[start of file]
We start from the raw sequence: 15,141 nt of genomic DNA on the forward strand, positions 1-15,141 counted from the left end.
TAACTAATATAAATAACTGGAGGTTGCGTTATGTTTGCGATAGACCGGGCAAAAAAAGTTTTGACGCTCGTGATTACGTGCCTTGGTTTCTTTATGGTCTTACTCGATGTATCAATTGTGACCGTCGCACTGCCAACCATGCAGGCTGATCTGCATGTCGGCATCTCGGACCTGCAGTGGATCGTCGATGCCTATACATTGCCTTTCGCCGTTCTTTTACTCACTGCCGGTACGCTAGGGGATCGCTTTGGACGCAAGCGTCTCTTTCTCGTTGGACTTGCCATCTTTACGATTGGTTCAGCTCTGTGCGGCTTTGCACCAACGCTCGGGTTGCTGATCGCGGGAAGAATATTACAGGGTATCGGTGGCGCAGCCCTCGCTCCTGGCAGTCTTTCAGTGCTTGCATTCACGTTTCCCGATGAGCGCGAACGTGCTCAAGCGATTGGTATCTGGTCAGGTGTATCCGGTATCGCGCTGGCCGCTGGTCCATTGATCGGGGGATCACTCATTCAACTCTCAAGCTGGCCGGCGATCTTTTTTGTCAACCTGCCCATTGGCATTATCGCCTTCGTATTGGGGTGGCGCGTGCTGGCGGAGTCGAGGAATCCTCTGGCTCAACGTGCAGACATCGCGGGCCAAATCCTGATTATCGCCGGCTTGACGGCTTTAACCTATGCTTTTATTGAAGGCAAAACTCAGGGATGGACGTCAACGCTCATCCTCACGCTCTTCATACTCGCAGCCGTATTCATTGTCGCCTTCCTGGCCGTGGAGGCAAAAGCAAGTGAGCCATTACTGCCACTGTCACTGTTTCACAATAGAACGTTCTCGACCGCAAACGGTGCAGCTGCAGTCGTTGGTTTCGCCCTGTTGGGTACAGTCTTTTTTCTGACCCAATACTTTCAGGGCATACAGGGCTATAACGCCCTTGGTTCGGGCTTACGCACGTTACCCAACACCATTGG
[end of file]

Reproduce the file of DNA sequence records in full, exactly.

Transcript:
We start from the raw sequence: 15,141 nt of genomic DNA on the forward strand, positions 1-15,141 counted from the left end.
TAACTAATATAAATAACTGGAGGTTGCGTTATGTTTGCGATAGACCGGGCAAAAAAAGTTTTGACGCTCGTGATTACGTGCCTTGGTTTCTTTATGGTCTTACTCGATGTATCAATTGTGACCGTCGCACTGCCAACCATGCAGGCTGATCTGCATGTCGGCATCTCGGACCTGCAGTGGATCGTCGATGCCTATACATTGCCTTTCGCCGTTCTTTTACTCACTGCCGGTACGCTAGGGGATCGCTTTGGACGCAAGCGTCTCTTTCTCGTTGGACTTGCCATCTTTACGATTGGTTCAGCTCTGTGCGGCTTTGCACCAACGCTCGGGTTGCTGATCGCGGGAAGAATATTACAGGGTATCGGTGGCGCAGCCCTCGCTCCTGGCAGTCTTTCAGTGCTTGCATTCACGTTTCCCGATGAGCGCGAACGTGCTCAAGCGATTGGTATCTGGTCAGGTGTATCCGGTATCGCGCTGGCCGCTGGTCCATTGATCGGGGGATCACTCATTCAACTCTCAAGCTGGCCGGCGATCTTTTTTGTCAACCTGCCCATTGGCATTATCGCCTTCGTATTGGGGTGGCGCGTGCTGGCGGAGTCGAGGAATCCTCTGGCTCAACGTGCAGACATCGCGGGCCAAATCCTGATTATCGCCGGCTTGACGGCTTTAACCTATGCTTTTATTGAAGGCAAAACTCAGGGATGGACGTCAACGCTCATCCTCACGCTCTTCATACTCGCAGCCGTATTCATTGTCGCCTTCCTGGCCGTGGAGGCAAAAGCAAGTGAGCCATTACTGCCACTGTCACTGTTTCACAATAGAACGTTCTCGACCGCAAACGGTGCAGCTGCAGTCGTTGGTTTCGCCCTGTTGGGTACAGTCTTTTTTCTGACCCAATACTTTCAGGGCATACAGGGCTATAACGCCCTTGGTTCGGGCTTACGCACGTTACCCAACACCATTGG